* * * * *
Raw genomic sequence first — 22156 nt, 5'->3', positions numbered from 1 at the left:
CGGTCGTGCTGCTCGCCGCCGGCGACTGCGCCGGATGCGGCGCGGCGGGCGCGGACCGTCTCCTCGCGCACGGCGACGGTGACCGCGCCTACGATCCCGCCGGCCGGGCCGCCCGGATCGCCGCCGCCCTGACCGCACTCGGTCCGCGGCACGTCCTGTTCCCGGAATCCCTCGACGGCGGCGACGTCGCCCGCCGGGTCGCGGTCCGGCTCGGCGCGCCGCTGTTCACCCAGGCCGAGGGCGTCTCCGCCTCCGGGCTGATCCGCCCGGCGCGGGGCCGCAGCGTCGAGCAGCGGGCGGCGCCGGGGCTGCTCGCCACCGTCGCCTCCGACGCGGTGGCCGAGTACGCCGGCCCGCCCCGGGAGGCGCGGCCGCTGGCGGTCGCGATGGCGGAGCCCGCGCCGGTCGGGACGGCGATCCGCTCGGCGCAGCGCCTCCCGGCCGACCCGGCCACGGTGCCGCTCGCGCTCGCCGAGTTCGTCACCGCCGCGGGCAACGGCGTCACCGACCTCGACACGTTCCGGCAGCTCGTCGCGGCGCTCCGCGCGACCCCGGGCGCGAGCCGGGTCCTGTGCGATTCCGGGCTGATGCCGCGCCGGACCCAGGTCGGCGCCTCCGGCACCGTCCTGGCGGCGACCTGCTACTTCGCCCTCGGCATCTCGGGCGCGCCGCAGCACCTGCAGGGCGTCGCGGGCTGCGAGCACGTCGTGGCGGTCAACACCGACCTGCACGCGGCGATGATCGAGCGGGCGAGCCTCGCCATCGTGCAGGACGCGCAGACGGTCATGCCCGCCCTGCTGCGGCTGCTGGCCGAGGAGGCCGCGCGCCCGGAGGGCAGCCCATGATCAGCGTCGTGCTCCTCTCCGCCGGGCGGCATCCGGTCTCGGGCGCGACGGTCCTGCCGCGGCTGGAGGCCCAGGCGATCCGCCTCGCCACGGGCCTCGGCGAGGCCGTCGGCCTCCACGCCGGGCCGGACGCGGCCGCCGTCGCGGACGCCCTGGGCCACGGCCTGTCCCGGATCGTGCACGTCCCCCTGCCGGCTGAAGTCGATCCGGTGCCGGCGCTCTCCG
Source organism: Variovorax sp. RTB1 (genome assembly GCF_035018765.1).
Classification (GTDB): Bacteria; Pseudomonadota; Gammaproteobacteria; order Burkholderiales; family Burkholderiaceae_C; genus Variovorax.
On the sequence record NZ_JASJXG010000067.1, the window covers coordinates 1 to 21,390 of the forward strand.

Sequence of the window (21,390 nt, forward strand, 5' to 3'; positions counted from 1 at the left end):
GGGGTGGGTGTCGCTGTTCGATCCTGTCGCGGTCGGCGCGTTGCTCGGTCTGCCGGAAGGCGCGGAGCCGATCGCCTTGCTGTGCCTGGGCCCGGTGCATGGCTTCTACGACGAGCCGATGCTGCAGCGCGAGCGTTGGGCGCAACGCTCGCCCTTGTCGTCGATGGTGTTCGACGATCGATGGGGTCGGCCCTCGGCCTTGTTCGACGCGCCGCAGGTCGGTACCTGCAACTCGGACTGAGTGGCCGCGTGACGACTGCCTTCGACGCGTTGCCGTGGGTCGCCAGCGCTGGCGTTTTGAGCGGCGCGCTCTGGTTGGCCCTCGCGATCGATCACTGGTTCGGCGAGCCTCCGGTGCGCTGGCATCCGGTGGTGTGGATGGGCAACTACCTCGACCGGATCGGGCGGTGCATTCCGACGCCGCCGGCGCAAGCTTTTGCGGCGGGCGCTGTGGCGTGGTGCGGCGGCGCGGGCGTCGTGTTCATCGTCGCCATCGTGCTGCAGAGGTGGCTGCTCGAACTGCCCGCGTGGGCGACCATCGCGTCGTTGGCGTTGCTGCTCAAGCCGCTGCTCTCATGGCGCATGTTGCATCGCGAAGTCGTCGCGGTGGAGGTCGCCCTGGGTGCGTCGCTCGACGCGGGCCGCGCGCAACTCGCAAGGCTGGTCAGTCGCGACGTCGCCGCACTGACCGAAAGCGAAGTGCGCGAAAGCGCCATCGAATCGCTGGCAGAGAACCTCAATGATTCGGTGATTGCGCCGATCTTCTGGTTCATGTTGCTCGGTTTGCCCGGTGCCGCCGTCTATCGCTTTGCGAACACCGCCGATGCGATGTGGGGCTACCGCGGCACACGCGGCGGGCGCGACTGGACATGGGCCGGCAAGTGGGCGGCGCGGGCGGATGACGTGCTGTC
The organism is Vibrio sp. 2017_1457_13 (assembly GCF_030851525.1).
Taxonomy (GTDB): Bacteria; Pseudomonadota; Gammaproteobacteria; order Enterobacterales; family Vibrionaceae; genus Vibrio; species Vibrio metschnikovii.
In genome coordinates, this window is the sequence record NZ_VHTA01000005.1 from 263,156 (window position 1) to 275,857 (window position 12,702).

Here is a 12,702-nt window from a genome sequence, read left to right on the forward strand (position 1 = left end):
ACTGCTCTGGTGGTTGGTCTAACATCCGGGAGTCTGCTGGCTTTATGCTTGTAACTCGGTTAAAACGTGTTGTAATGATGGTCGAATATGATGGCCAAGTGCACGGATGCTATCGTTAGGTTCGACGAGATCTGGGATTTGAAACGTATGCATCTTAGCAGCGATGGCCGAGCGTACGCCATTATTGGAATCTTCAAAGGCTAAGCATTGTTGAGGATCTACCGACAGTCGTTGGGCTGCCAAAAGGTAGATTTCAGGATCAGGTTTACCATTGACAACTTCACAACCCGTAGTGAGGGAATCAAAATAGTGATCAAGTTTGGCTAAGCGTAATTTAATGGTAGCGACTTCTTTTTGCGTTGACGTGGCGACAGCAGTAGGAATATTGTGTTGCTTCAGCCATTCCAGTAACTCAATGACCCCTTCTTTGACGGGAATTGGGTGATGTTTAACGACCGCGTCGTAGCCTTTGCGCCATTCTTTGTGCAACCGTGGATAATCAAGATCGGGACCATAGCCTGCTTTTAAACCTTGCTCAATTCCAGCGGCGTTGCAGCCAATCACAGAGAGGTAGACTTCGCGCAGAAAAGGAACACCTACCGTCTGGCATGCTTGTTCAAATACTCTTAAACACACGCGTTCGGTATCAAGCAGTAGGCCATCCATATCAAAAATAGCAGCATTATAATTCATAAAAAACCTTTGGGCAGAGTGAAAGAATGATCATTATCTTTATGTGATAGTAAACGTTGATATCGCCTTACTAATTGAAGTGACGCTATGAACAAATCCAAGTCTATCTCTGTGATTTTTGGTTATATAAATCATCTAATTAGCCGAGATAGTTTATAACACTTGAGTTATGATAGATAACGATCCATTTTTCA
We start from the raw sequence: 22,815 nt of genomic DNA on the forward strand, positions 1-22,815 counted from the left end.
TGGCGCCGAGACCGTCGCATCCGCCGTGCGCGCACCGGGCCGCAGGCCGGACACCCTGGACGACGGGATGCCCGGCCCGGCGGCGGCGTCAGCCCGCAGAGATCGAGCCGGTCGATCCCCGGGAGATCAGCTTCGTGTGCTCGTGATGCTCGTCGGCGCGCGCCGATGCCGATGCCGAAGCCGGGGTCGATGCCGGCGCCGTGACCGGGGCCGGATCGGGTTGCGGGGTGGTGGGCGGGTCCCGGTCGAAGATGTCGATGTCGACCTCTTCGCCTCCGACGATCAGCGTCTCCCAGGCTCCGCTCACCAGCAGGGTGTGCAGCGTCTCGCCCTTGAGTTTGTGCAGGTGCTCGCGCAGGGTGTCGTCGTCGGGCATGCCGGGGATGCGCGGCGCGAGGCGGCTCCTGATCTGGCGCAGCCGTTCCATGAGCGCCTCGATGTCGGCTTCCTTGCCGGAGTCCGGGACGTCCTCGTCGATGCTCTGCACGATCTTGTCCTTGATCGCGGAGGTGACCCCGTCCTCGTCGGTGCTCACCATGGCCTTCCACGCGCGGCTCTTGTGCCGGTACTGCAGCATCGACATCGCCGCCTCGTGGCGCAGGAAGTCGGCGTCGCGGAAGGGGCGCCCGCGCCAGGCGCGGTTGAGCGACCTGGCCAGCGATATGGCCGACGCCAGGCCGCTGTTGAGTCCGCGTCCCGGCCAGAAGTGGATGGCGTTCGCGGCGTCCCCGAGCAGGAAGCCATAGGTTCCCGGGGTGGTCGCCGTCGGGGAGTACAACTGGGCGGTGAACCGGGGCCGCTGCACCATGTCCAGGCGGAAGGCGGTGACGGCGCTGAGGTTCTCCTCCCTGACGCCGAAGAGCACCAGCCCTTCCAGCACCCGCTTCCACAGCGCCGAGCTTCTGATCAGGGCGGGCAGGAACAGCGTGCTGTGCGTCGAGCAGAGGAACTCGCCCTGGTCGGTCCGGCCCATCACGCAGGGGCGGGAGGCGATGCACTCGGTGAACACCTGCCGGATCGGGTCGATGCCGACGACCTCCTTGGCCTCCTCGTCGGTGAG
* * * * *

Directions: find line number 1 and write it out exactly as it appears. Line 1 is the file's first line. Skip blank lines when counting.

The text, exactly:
Raw genomic sequence first — 22156 nt, 5'->3', positions numbered from 1 at the left: